$\begin{array}{l}{\mathrm{b}}^{2}={\mathrm{a}}^{2}+{\mathrm{a}}^{2}\\ \Rightarrow {\mathrm{b}}^{2}=2{\mathrm{a}}^{2}\\ \Rightarrow \mathrm{b}=\sqrt{2a}\\ \mathrm{Again},\text{}\mathrm{from}\text{}\mathrm{\Delta AFD},\text{}\mathrm{we}\text{}\mathrm{have}:\\ {\mathrm{c}}^{2}={\mathrm{a}}^{2}+{\mathrm{b}}^{2}\\ \Rightarrow {\mathrm{c}}^{2}={\mathrm{a}}^{2}+2{\mathrm{a}}^{2}(\mathrm{Since}{\mathrm{b}}^{2}=2{\mathrm{a}}^{2})\\ \Rightarrow {\mathrm{c}}^{2}=3{\mathrm{a}}^{2}\\ \Rightarrow \mathrm{c}=\sqrt{3\mathrm{}}\\ \mathrm{Let}\text{}\mathrm{the}\text{}\mathrm{radius}\text{\hspace{0.17em}}\mathrm{of}\text{\hspace{0.17em}}\mathrm{the}\text{\hspace{0.17em}}\mathrm{atom}\text{\hspace{0.17em}}\mathrm{be}\text{\hspace{0.17em}}\mathrm{r}.\\ \mathrm{Length}\text{\hspace{0.17em}}\mathrm{of}\text{\hspace{0.17em}}\mathrm{the}\text{\hspace{0.17em}}\mathrm{body}\text{\hspace{0.17em}}\mathrm{diagonal},\text{}\mathrm{c}\text{}=\text{}4\mathrm{r}\\ \Rightarrow \sqrt{3a}=4\mathrm{r}\\ \Rightarrow \mathrm{a}=\frac{4\mathrm{r}}{\sqrt{3}}\\ \mathrm{orr}=\frac{\sqrt{3\mathrm{a}}}{4}\\ \mathrm{Volume}\text{}\mathrm{of}\text{}\mathrm{cube},{\mathrm{a}}^{3}={\left(\frac{4\mathrm{r}}{\sqrt{3}}\right)}^{3}\\ \mathrm{A}\text{}\mathrm{body}-\mathrm{centred}\text{}\mathrm{cubic}\text{}\mathrm{lattice}\text{}\mathrm{contains}\text{}2\text{}\mathrm{atoms}.\\ \mathrm{So},\text{}\mathrm{volume}\text{}\mathrm{of}\text{}\mathrm{the}\text{}\mathrm{occupied}\text{}\mathrm{cubic}\text{}\mathrm{lattice}=2\mathrm{\pi}\frac{4}{3}{\mathrm{r}}^{3}\\ =\frac{8}{3}{\mathrm{\pi r}}^{3}\\ \therefore \mathrm{Packingefficiency}=\frac{\mathrm{volumeoccupiedbytwospheresintheunitcell}}{\mathrm{Totalvolumeoftheunitcell}}\times 100\mathrm{\%}\\ =\frac{\frac{8}{3}{\mathrm{\pi r}}^{3}}{{\left(\frac{4}{\sqrt{3}}\mathrm{r}\right)}^{3}}\times 100\mathrm{\%}\\ =\frac{\frac{8}{3}{\mathrm{\pi r}}^{3}}{\frac{64}{\sqrt[3]{3}}{\mathrm{r}}^{3}}\times 100\mathrm{\%}\\ =68\mathrm{\%}\end{array}$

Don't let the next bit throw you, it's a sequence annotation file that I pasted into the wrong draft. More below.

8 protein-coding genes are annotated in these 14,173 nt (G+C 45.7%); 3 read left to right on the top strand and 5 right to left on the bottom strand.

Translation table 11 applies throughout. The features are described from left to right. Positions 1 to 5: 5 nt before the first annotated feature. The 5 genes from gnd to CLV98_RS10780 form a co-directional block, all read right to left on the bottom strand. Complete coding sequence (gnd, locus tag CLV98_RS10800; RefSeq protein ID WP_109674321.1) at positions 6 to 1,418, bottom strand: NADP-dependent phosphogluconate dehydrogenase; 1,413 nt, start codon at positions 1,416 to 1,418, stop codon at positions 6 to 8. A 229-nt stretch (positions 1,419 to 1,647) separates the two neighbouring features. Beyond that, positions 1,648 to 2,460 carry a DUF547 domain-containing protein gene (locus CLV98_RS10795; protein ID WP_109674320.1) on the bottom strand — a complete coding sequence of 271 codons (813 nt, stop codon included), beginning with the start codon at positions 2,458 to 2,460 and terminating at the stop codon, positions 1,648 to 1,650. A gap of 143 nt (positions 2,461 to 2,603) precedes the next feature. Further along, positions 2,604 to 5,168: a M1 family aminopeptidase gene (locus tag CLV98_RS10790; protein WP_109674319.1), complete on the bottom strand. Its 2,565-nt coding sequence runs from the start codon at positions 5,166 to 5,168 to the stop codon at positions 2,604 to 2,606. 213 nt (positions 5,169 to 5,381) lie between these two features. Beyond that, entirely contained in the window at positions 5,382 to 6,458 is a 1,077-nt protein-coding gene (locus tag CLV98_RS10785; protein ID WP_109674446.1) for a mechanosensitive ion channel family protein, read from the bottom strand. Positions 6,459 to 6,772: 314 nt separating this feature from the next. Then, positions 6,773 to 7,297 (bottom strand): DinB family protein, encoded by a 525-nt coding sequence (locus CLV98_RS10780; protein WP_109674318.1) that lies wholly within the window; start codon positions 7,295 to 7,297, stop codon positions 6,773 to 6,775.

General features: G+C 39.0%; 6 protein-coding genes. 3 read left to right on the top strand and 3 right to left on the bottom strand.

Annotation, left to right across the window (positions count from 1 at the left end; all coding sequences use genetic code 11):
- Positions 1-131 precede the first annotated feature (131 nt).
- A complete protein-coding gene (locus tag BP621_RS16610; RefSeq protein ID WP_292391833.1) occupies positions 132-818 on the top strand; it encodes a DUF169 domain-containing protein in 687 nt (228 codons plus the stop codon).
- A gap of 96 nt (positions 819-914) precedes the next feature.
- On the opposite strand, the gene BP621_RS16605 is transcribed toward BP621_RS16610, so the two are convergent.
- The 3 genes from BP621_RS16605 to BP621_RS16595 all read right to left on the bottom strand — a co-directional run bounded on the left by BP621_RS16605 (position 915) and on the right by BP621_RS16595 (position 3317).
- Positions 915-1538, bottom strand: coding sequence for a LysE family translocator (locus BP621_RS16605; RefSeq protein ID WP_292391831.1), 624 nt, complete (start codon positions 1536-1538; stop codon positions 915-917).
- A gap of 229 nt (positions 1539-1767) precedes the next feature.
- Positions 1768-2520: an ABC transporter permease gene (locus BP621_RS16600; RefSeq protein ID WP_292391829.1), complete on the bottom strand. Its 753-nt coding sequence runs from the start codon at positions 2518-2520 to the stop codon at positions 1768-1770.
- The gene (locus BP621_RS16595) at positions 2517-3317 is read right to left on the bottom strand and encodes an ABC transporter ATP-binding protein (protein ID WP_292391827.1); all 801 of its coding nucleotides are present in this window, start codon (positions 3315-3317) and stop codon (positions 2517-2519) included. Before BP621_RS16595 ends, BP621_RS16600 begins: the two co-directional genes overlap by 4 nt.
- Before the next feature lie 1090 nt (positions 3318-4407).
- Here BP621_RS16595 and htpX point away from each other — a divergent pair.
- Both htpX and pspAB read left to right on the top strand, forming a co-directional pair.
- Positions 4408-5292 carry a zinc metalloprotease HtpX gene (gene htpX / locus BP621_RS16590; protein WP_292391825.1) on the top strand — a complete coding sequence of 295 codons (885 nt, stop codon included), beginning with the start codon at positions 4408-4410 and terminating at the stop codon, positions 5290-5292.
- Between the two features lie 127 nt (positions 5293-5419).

**(iii)** **Face-centred cubic**